By: Professor. Satoshi Ikeuchi, Professor, Global Security and Religion, University of Tokyo.
It is not only the re-run of Israeli general elections in September or the U.S. presidential election next year which is important for the future of the Middle East.
The election of the Director General of the International Atomic Energy Agency (IAEA), the global nuclear watchdog, maybe inconspicuous and too complicated for the amateurs, but it can have a major impact on the dispute surrounding the Iranian nuclear development.
Yukiya Amano, a Japanese diplomat and the IAEA Director General died of illness on July 18. He’s been in his office since 2009, succeeding Mohamed ElBaradei who was awarded Nobel Peace Prize in 2005 jointly with the IAEA organization.
Following Mr. Amano’s death, the IAEA Board of Governors, which consists of 35 designated or elected member states, decided to expedite the process of choosing next Director General. Closing date of candidacy is set for September 5th and member states of the Board of Governors are expected to vote in October, inaugurating the next Director General on the January 1 of 2020.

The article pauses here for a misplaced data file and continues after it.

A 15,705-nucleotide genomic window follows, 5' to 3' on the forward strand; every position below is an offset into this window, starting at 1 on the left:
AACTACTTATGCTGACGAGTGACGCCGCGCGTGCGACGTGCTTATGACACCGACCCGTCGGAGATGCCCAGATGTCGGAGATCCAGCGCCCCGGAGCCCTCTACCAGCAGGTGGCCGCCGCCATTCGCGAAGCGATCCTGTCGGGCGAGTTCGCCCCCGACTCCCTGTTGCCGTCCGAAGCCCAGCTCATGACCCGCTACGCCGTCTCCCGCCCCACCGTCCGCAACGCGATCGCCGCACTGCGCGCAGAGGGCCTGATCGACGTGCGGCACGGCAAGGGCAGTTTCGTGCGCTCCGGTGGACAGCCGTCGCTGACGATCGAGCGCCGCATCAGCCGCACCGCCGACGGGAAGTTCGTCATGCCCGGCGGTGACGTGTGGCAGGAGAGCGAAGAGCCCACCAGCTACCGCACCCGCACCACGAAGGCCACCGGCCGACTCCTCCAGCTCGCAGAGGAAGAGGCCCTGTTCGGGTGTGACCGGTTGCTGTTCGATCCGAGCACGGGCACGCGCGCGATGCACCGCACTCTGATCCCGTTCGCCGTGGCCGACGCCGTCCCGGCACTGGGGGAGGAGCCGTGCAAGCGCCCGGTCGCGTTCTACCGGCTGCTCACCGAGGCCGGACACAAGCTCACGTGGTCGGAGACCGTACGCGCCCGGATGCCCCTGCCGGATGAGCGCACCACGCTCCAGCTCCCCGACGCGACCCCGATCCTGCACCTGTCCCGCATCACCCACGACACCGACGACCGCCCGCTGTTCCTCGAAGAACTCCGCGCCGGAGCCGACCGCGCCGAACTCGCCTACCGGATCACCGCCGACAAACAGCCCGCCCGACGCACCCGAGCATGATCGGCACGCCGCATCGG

The IAEA is more democratic than the Security Council of the United Nations in its decisions.
While in the UN Security Council, five permanent member states have special privileges through veto, there is no veto power given to any 35 IAEA Board of Governors member states, either the designated 13 states or 22 elected states. Even superpowers like the United States has only one vote in electing the next Director General.
Professionalism, objectivity and neutrality are the outstanding features of the IAEA, which are acutely in need of in the diplomatic discussions on Iran.
Uncertain and unreliable information is intentionally disseminated by various entities and misused in their effort in manipulating and tilting the debate to the advantages of those multiple actors.
International organization which is trusted for its strict nature of professionalism based on scientific expertise makes space for objective discussions and plays a neutral role in inspection and verification.
If someone who just dictated from the U.S. what to do is elected, the neutral nature of IAEA will be reduced, ceasing to mitigate the U.S.-Iranian conflicts.
However, if a Director General who is antagonistic to the U.S. is elected and IAEA’s cordial relationship with the U.S. is damaged, it cannot play a role of a buffer between conflicting actors surrounding Iran’s nuclear development.
Another important election for the Middle East is taking place.